STARRED REVIEW
March 21, 2017

Clean-up overboard

By Emily Gravett

Emily Gravett’s latest picture book opens memorably—with a die-cut cover and opening pages that reveal a lush, gorgeous forest. Eventually, we see Pete the badger through those die-cut holes. He’s tidying, as he likes to keep everything neat. That’s right: He tidies the very forest itself—its flowers, its foxes and birds, and even its sticks and rocks.

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Emily Gravett’s latest picture book opens memorably—with a die-cut cover and opening pages that reveal a lush, gorgeous forest. Eventually, we see Pete the badger through those die-cut holes. He’s tidying, as he likes to keep everything neat. That’s right: He tidies the very forest itself—its flowers, its foxes and birds, and even its sticks and rocks.

But on one beautiful autumn day, a leaf falls. Pete wonders at the lone leaf, then looks up in shock to see even more descending. He decides to continue tidying—but does so extensively that the trees are left bare. When this doesn’t look right to him, he digs up the trees, which causes a flood and subsequently creates a ton of mud. Pete calls in the diggers, mixers, rakers, fixers (and lots of concrete) to tidy up in the most definitive way possible. This leaves nothing, but Pete is clueless, saying that the forest is “practically perfect.” Later, when he’s unable to find food and his home (“there wasn’t a door where the door used to be!”), he realizes he’s made a mistake. He puts everything right with the help of his forest friends.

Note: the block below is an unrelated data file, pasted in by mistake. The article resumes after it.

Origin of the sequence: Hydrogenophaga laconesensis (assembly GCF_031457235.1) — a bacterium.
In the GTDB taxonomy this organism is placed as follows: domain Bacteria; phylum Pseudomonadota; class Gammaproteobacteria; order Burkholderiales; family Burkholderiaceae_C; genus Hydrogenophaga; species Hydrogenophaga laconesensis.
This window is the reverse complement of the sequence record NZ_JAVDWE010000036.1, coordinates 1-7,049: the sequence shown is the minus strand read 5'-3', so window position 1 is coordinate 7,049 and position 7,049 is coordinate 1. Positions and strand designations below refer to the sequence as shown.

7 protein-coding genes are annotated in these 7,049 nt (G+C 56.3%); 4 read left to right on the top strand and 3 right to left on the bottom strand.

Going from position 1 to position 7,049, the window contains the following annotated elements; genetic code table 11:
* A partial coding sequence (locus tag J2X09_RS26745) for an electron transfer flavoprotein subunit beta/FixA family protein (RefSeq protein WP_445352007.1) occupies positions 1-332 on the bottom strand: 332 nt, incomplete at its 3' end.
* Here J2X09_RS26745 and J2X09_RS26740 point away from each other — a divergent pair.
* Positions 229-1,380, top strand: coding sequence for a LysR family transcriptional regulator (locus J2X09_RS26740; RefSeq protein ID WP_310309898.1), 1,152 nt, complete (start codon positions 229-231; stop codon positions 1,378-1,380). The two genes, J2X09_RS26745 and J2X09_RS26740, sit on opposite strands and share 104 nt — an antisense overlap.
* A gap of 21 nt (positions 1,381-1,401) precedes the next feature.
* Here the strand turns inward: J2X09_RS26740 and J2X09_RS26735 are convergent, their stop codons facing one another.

There’s a definite environmental message here in Gravett’s rhyming couplets, one about urbanization and the loss of creatures’ habitats when nature meets urban sprawl. Throw in the notion that sometimes a little bit of a mess is a little bit OK, as well as the idea that sometimes in life it’s wise to abandon control. But it’s all wrapped up in an entertaining story and Gravett’s luscious illustrations, which are rendered so brightly (via pencil, watercolor and wax crayons) that some spreads pop right off the page.

Delightfully, Gravett leaves the story a bit open-ended, asking readers to consider whether or not Pete has done well: “And Pete? Well, he promised to tidy up less. But if he succeeded is anyone’s guess!” It’s a not-so-tidy ending for a story that will get children thinking about the planet they live on.

 

Julie Danielson features authors and illustrators at Seven Impossible Things Before Breakfast, a children’s literature blog.

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Tidy

Tidy

By Emily Gravett
Simon & Schuster
ISBN 9781481480192

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